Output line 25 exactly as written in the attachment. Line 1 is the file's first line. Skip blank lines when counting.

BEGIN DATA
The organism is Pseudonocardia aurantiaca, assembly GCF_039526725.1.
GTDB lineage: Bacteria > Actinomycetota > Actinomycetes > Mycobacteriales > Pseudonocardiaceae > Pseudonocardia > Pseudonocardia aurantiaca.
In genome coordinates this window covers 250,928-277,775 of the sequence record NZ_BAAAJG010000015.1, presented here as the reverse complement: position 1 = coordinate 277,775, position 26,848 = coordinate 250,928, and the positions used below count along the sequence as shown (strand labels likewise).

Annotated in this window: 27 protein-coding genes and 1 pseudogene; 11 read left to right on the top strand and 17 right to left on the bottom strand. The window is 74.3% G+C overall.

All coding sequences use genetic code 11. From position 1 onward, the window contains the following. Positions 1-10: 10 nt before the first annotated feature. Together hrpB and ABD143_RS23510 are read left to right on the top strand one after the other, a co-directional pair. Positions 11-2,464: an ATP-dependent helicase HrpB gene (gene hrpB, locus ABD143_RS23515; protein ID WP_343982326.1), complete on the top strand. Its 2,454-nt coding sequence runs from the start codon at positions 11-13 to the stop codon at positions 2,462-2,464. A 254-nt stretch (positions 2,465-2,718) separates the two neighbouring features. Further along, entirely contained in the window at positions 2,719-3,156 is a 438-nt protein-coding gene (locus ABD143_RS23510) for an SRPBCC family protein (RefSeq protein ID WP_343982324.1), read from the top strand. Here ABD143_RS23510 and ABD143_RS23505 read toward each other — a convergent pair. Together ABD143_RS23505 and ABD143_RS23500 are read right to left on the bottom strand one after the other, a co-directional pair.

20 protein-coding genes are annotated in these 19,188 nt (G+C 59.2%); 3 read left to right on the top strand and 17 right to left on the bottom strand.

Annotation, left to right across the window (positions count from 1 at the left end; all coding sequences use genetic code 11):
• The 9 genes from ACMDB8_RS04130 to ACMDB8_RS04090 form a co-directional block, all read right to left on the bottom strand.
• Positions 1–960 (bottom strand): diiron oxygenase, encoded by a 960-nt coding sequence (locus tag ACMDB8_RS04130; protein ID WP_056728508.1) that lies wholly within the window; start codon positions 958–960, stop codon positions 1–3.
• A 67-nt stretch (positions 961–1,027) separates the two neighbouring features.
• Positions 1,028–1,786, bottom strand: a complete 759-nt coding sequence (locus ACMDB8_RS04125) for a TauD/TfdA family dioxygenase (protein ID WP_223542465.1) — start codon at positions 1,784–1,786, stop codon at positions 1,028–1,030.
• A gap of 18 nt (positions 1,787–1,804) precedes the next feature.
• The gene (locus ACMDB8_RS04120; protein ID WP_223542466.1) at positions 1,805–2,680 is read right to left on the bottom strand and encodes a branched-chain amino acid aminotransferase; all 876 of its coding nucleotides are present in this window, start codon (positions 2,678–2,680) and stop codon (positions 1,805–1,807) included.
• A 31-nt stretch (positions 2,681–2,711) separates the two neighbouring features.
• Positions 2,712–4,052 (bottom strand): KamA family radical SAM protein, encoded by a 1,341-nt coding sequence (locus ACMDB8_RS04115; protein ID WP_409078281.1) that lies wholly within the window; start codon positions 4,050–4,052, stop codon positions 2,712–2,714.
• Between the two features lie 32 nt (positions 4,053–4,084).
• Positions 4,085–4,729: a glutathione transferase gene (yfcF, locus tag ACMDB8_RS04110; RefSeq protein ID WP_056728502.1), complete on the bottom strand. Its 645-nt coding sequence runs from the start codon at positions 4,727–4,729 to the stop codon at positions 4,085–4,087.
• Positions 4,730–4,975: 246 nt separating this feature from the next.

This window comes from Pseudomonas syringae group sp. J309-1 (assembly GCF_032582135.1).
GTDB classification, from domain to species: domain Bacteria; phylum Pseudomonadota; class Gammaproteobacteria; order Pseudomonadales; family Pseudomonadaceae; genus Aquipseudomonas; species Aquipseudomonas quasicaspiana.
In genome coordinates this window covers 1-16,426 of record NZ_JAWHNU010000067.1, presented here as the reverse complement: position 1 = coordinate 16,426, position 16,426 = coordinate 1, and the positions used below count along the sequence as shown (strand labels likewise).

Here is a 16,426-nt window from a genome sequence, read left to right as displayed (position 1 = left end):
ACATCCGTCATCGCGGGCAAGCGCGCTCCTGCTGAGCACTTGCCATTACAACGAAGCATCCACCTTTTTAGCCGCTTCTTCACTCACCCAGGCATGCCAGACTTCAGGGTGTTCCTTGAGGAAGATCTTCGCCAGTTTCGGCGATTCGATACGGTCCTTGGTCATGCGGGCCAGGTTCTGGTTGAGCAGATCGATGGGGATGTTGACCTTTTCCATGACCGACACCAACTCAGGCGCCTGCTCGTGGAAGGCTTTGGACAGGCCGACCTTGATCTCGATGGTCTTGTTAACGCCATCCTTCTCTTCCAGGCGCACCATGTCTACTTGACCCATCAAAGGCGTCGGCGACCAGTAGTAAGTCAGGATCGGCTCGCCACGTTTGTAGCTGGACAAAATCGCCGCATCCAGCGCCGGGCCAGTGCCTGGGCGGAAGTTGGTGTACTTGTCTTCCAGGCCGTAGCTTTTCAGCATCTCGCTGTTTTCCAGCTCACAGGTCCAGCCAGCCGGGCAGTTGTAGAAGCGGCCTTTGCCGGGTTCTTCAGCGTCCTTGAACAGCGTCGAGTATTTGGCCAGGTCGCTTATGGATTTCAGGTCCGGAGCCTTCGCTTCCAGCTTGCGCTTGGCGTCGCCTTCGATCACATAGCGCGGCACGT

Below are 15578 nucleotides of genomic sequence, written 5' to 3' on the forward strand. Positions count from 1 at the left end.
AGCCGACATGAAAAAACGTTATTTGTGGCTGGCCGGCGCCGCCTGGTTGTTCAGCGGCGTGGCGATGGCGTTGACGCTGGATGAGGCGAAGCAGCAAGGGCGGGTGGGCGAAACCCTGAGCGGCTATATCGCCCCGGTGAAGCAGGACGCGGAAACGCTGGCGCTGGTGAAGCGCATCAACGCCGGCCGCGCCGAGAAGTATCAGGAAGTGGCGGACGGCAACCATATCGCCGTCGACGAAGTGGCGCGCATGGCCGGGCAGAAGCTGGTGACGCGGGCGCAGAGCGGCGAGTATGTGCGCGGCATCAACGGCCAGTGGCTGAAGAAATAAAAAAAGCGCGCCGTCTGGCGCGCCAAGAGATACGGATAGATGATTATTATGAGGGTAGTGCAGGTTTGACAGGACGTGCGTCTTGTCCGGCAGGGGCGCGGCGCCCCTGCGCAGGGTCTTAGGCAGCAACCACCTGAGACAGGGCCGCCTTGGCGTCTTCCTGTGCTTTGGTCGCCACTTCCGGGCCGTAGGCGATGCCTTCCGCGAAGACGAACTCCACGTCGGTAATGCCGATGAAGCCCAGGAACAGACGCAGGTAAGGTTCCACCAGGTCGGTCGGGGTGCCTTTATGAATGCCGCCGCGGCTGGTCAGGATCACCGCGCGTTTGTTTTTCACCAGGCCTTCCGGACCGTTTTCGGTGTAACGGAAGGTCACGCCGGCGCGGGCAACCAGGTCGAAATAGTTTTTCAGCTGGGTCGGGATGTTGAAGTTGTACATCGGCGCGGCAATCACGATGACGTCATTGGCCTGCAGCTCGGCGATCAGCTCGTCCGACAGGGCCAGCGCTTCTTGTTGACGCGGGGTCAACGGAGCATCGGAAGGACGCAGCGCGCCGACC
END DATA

AGCCGACATGAAAAAACGTTATTTGTGGCTGGCCGGCGCCGCCTGGTTGTTCAGCGGCGTGGCGATGGCGTTGACGCTGGATGAGGCGAAGCAGCAAGGGCGGGTGGGCGAAACCCTGAGCGGCTATATCGCCCCGGTGAAGCAGGACGCGGAAACGCTGGCGCTGGTGAAGCGCATCAACGCCGGCCGCGCCGAGAAGTATCAGGAAGTGGCGGACGGCAACCATATCGCCGTCGACGAAGTGGCGCGCATGGCCGGGCAGAAGCTGGTGACGCGGGCGCAGAGCGGCGAGTATGTGCGCGGCATCAACGGCCAGTGGCTGAAGAAATAAAAAAAGCGCGCCGTCTGGCGCGCCAAGAGATACGGATAGATGATTATTATGAGGGTAGTGCAGGTTTGACAGGACGTGCGTCTTGTCCGGCAGGGGCGCGGCGCCCCTGCGCAGGGTCTTAGGCAGCAACCACCTGAGACAGGGCCGCCTTGGCGTCTTCCTGTGCTTTGGTCGCCACTTCCGGGCCGTAGGCGATGCCTTCCGCGAAGACGAACTCCACGTCGGTAATGCCGATGAAGCCCAGGAACAGACGCAGGTAAGGTTCCACCAGGTCGGTCGGGGTGCCTTTATGAATGCCGCCGCGGCTGGTCAGGATCACCGCGCGTTTGTTTTTCACCAGGCCTTCCGGACCGTTTTCGGTGTAACGGAAGGTCACGCCGGCGCGGGCAACCAGGTCGAAATAGTTTTTCAGCTGGGTCGGGATGTTGAAGTTGTACATCGGCGCGGCAATCACGATGACGTCATTGGCCTGCAGCTCGGCGATCAGCTCGTCCGACAGGGCCAGCGCTTCTTGTTGACGCGGGGTCAACGGAGCATCGGAAGGACGCAGCGCGCCGACC